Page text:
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 Featured Question - August 18, 2003

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Q:

How do I know if my board is ready to adopt Policy Governance?

A:

You will probably get a better answer if you turn the question around, by making it "how do I know if my board is 'not' ready to adopt Policy Governance?  It is difficult to know if the board is ready, but it is not very difficult  to know when they are not ready. Here are some indicators for when it is not time to adopt Policy Governance. 
 

  • The board feels that the executive has an unacceptable level of performance.
  • The executive thinks that Policy Governance is a way to get the board off his or her back.
  • The board has a low level of commitment to governing, shown in poor board attendance, lack of preparation, or time expended to social activities to the detriment of governing responsibilities. 
  • There is political infighting within the board.
  • Control on the board is maintained within a small group who is unwilling to share their control.

Think of these as limitations for adopting Policy Governance.  If these conditions don't exist, working to adopt Policy Governance is likely to have a positive effect on a board. 

What may be disconcerting about this list is that these are conditions that Policy Governance should minimize.  The dilemma is that when they already exist, it is difficult, if not impossible to move to the model, and in some cases the model simply becomes a tool to maintain the status quo instead of becoming a new group approach to governance.  For example when a small group of members is in control of the board, Policy Governance may simply allow them to have an even tighter reign.  Although, it is likely that this small group will be violating a number of Policy Governance principles, it is also very unlikely that any of the board members will bring it to their attention.  However, this doesn't mean that education about the model is inappropriate if these previous conditions exist.  Knowledge is helpful at anytime.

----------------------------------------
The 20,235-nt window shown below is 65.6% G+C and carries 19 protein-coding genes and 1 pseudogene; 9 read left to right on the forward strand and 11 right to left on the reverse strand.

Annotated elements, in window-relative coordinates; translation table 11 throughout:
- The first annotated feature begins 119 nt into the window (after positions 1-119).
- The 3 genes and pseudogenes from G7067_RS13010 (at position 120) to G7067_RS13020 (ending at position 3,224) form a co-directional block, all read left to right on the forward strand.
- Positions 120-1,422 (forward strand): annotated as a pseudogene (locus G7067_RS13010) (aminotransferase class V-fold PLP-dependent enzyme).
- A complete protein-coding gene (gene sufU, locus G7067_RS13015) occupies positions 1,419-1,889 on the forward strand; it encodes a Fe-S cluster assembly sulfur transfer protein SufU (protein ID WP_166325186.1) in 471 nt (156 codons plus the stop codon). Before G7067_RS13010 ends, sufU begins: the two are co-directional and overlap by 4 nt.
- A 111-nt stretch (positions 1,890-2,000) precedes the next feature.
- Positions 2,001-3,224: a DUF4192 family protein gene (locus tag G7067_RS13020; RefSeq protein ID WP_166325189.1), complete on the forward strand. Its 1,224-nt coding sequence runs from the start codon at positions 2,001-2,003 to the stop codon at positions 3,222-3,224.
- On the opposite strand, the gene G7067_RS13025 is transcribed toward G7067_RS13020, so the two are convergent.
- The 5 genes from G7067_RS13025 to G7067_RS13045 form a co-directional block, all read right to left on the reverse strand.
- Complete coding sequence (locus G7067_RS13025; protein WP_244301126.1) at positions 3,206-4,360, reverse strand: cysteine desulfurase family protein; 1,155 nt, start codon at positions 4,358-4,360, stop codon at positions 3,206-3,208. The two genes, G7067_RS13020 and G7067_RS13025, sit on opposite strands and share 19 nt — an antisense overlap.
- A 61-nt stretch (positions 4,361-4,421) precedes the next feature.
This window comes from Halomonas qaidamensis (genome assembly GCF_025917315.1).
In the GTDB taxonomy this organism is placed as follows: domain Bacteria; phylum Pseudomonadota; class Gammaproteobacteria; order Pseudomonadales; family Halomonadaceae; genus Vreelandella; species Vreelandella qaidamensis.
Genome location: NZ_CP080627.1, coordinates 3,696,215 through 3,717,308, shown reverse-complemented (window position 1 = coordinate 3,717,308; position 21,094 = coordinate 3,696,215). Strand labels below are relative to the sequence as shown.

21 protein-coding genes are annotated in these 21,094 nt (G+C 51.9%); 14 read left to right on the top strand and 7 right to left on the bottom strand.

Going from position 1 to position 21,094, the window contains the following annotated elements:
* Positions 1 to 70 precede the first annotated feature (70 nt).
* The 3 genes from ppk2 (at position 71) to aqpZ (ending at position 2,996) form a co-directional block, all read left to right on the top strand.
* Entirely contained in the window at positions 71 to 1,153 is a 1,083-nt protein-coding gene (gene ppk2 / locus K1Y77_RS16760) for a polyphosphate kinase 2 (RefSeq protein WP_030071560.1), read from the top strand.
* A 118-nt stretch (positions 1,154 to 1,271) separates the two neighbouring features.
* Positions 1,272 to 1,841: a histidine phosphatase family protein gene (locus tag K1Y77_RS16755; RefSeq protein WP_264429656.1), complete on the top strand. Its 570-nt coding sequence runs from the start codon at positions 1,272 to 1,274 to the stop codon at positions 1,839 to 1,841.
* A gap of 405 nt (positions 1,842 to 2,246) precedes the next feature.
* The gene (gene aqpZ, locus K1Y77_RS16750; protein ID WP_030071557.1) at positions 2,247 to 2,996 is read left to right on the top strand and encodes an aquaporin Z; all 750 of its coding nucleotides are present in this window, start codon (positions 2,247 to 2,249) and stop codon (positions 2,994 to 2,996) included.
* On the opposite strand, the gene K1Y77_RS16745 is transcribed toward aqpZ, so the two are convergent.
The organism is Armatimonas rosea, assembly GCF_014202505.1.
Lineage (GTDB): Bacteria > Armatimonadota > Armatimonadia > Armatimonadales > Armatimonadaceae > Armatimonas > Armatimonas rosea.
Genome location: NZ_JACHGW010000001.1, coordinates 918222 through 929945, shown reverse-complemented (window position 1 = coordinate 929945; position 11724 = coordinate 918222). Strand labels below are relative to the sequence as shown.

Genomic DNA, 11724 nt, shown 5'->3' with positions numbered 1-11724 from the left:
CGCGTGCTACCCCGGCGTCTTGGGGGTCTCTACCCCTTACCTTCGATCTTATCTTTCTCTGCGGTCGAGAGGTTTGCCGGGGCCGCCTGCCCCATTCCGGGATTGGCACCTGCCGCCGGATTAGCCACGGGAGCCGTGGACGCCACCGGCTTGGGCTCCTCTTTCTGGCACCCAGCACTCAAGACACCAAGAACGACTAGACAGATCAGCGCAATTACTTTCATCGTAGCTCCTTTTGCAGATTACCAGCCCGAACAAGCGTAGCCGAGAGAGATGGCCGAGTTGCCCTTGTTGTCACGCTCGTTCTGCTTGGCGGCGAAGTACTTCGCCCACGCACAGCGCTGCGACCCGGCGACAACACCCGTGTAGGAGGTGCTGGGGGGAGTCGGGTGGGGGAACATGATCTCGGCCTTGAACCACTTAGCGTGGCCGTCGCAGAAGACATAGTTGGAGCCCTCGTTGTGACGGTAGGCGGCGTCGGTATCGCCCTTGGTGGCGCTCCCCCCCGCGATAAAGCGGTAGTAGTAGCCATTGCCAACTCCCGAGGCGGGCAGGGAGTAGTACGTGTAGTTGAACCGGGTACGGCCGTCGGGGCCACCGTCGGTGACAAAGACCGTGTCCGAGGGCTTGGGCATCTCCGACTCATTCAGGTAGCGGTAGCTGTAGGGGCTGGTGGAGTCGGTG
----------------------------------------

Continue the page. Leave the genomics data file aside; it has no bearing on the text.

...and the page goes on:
The next question may be what does a board do that finds itself in one of these conditions.  The best thing is to directly address the problem rather than trying to get Policy Governance or some other technique to address it in a more subtle way.  For example if the executive isn't performing at an acceptable level, the board and executive should be in some pretty deep discussions until it is worked out.  If the executive feels that the board is on his or her back, that should be a discussion.  Adopting Policy Governance wont make these things go away.  Instead it is likely to magnify them. 

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